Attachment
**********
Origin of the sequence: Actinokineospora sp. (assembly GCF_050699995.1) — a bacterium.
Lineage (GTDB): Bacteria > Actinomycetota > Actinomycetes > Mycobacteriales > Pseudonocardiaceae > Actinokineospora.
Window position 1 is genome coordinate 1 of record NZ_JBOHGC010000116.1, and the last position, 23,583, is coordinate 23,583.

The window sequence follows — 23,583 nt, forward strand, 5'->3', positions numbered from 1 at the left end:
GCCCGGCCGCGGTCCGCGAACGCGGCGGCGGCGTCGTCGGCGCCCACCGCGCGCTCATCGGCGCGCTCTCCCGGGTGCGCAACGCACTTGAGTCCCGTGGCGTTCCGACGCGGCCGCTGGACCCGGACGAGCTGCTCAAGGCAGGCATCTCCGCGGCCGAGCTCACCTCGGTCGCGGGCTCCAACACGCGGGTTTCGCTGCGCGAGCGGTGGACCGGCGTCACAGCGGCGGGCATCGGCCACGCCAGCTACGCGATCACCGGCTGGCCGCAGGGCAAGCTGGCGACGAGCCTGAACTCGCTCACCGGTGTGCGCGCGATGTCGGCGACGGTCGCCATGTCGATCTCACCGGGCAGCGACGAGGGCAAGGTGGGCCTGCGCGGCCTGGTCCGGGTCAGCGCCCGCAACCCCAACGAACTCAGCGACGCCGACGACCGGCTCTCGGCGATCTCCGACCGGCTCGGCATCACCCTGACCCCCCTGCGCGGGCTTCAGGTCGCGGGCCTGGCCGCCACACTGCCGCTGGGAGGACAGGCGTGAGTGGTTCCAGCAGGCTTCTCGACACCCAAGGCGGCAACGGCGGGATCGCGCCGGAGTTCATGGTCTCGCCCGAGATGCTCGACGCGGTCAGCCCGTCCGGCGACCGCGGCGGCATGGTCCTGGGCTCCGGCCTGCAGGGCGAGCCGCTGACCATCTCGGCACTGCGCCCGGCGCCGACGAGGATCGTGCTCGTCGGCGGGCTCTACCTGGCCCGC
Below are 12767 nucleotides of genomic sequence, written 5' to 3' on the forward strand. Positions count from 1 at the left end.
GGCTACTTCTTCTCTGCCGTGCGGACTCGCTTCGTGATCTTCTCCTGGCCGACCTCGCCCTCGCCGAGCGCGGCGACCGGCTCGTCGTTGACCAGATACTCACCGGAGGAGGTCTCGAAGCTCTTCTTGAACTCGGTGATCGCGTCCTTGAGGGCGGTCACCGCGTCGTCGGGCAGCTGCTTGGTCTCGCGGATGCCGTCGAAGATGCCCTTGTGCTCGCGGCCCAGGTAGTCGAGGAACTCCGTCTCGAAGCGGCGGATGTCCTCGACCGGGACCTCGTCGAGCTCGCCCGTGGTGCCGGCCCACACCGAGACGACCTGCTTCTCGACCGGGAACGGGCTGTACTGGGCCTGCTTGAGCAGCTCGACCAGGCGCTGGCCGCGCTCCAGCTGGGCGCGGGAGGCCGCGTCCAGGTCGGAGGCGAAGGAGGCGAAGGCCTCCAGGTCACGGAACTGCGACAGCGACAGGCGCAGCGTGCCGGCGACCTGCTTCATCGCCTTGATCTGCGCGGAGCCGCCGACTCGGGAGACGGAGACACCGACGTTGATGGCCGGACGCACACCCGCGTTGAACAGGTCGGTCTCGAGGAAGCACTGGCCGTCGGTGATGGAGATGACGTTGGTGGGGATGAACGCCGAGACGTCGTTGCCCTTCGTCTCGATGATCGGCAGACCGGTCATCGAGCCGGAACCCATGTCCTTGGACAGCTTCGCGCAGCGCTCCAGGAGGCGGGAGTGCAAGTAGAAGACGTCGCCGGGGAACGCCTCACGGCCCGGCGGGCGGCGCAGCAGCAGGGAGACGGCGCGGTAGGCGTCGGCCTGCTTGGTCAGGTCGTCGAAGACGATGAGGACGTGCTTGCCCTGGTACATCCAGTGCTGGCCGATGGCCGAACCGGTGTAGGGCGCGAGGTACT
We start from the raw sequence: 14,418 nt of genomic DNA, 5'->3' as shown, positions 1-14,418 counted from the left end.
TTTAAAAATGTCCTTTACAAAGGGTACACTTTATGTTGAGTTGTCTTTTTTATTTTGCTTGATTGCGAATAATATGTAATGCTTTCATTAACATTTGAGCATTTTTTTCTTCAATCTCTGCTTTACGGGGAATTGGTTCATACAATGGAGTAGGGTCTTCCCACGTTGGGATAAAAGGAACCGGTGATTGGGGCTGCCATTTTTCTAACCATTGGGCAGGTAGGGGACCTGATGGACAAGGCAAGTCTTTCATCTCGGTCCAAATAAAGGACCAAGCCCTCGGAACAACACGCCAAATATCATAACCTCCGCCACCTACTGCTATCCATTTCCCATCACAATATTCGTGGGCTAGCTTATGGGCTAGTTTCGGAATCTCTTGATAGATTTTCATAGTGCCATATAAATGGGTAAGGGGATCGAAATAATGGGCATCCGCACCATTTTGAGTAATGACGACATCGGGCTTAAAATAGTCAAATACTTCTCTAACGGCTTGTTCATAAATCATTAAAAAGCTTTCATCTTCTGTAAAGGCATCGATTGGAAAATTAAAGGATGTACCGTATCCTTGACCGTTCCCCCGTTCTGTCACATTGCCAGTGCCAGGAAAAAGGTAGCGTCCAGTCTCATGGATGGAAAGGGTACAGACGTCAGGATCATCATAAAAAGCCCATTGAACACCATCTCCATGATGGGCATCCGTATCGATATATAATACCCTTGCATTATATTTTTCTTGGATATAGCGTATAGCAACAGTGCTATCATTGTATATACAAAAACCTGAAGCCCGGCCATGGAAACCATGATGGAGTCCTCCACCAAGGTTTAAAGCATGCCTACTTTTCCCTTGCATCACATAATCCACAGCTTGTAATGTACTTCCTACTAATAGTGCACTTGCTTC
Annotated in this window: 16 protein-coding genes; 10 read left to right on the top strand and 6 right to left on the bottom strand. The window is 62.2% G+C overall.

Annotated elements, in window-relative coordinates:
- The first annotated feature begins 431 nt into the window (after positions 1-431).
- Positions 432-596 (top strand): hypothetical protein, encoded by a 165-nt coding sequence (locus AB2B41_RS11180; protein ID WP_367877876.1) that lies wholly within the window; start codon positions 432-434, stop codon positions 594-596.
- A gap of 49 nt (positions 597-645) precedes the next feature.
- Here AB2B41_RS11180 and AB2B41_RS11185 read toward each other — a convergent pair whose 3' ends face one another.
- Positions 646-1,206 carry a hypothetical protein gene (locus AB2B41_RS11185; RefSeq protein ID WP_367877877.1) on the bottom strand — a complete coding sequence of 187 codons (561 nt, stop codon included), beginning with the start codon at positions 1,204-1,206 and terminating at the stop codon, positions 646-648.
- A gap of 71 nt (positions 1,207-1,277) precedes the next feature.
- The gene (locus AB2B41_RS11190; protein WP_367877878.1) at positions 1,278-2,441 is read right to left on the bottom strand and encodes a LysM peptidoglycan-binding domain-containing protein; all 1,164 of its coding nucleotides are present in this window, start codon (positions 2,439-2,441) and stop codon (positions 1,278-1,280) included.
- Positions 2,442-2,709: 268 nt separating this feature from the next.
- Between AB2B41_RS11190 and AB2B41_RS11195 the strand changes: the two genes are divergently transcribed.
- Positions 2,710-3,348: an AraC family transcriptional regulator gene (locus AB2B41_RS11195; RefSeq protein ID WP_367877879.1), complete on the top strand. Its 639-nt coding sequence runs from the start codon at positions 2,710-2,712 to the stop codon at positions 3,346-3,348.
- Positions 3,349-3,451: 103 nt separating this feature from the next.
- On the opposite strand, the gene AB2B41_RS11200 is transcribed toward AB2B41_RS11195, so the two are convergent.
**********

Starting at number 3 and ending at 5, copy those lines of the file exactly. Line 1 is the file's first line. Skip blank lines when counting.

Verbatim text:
Window position 1 is genome coordinate 1 of record NZ_JBOHGC010000116.1, and the last position, 23,583, is coordinate 23,583.

The window sequence follows — 23,583 nt, forward strand, 5'->3', positions numbered from 1 at the left end:
GCCCGGCCGCGGTCCGCGAACGCGGCGGCGGCGTCGTCGGCGCCCACCGCGCGCTCATCGGCGCGCTCTCCCGGGTGCGCAACGCACTTGAGTCCCGTGGCGTTCCGACGCGGCCGCTGGACCCGGACGAGCTGCTCAAGGCAGGCATCTCCGCGGCCGAGCTCACCTCGGTCGCGGGCTCCAACACGCGGGTTTCGCTGCGCGAGCGGTGGACCGGCGTCACAGCGGCGGGCATCGGCCACGCCAGCTACGCGATCACCGGCTGGCCGCAGGGCAAGCTGGCGACGAGCCTGAACTCGCTCACCGGTGTGCGCGCGATGTCGGCGACGGTCGCCATGTCGATCTCACCGGGCAGCGACGAGGGCAAGGTGGGCCTGCGCGGCCTGGTCCGGGTCAGCGCCCGCAACCCCAACGAACTCAGCGACGCCGACGACCGGCTCTCGGCGATCTCCGACCGGCTCGGCATCACCCTGACCCCCCTGCGCGGGCTTCAGGTCGCGGGCCTGGCCGCCACACTGCCGCTGGGAGGACAGGCGTGAGTGGTTCCAGCAGGCTTCTCGACACCCAAGGCGGCAACGGCGGGATCGCGCCGGAGTTCATGGTCTCGCCCGAGATGCTCGACGCGGTCAGCCCGTCCGGCGACCGCGGCGGCATGGTCCTGGGCTCCGGCCTGCAGGGCGAGCCGCTGACCATCTCGGCACTGCGCCCGGCGCCGACGAGGATCGTGCTCGTCGGCGGGCTCTACCTGGCCCGC